Anterior chamber cysticercosis

S. Andrade De Paula, D. A. Athanazio, H. Carvalho, D. F.A. Cecchetti, A. A. Velasco E Cruz

Research output: Contribution to journalArticlepeer-review

Abstract

Introduction: Ocular involvement by cysticercosis is uncommon and rare in the anterior chamber with 10 reports in English literature. Case report: A 25-year-old male patient sought medical assistance reporting tumour growth in the left eye for one month. He presented normal visual acuity and, at slit-lamp examination, mild conjunctival erythema and a free-floating translucent cyst (measuring 0.5 mm in diameter) in the anterior chamber adherent to the iris. The patient was oriented to use topic steroid and return within three days. He returned three months later complaining of low visual acuity which was confirmed by examination {20/400}. He presented also ciliary injection, anterior chamber reaction and free-floating vesicle in the anterior chamber measuring 4 mm in diameter with autonomous movement (video). The vesicle tended to persist interposed to the visual axis and the intraocular pressure was elevated. The lesion was removed by a 6 mm scieral tunnel incision and viscoexpression. The microscopic analysis revealed an intact cyst of Cysticercus cellulosae. One week after surgery, visual acuity was 20/20 without correction and there were no inflammatory findings. Comments: Anterior chamber cysticercosis is rare and rapid surgical excision is essential to prevent glaucoma and anterior uveitis. The opted treatment was viscoexpression which has been shown to be successful in three previous reports. We used scieral tunnel assessment because of the requirement of incision greater than 3 mm. The technique employed in the present case allowed the excision of the intact vesicle without induction of astigmatism or extrusion of intracystic content and consequent uveitis.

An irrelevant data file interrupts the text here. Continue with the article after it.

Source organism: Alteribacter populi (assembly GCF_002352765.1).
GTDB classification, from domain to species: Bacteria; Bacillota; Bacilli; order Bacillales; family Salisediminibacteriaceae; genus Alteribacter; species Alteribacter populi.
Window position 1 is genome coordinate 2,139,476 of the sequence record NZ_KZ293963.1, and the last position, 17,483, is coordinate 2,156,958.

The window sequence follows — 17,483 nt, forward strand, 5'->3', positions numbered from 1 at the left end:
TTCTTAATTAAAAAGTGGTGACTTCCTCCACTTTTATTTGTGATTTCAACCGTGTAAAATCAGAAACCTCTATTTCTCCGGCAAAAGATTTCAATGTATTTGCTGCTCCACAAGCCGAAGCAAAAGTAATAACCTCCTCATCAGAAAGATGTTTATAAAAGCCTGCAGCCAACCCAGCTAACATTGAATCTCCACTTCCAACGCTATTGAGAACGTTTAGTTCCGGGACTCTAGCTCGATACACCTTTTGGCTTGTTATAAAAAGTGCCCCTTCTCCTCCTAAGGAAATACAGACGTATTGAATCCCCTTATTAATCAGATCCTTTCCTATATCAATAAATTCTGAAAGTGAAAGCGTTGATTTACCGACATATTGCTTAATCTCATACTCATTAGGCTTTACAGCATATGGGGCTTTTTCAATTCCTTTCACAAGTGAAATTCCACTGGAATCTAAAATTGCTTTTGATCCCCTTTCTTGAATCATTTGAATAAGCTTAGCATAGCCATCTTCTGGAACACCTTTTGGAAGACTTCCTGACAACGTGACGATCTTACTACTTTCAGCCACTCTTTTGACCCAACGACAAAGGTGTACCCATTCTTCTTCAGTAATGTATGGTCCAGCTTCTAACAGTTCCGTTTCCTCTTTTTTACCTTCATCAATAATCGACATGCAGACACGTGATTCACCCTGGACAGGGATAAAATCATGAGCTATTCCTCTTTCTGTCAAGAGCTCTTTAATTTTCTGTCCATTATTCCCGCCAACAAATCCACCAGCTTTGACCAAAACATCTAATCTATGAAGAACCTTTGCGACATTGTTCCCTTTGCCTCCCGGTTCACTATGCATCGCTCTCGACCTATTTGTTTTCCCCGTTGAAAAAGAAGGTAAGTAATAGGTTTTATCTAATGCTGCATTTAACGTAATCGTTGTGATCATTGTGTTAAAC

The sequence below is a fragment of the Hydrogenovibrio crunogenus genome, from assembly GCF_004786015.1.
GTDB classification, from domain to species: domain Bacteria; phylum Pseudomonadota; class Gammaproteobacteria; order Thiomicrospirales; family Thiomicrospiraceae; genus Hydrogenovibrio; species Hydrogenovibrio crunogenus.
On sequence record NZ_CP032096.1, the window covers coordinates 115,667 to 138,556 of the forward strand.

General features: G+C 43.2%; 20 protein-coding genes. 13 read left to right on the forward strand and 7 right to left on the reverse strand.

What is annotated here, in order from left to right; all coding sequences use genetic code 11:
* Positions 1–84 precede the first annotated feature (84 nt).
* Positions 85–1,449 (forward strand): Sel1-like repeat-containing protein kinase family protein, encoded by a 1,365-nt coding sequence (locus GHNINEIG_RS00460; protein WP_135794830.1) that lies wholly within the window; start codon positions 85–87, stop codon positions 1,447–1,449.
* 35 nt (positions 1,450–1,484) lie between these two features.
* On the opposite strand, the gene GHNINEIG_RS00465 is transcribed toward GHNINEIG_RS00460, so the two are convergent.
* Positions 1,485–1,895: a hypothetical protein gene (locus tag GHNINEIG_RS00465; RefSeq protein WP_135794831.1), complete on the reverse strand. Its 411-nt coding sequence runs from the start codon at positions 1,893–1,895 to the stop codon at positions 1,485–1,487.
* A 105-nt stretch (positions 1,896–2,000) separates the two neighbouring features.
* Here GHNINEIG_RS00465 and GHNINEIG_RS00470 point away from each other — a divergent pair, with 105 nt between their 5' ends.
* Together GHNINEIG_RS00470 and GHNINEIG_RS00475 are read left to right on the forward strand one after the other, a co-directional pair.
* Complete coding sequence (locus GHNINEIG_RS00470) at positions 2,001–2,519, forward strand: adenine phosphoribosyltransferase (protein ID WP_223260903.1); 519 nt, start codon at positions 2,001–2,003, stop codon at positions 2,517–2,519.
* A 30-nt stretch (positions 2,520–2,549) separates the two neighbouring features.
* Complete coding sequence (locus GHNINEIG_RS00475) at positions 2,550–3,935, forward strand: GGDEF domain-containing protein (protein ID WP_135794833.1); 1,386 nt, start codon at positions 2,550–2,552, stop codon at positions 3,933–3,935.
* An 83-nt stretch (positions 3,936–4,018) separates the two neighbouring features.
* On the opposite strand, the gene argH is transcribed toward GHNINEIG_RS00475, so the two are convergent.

Original languageEnglish (US)
Number of pages1
JournalBritish Journal of Ophthalmology
Volume92
Issue number11
DOIs
StatePublished - Nov 1 2008

ASJC Scopus subject areas

  • Ophthalmology
  • Sensory Systems
  • Cellular and Molecular Neuroscience

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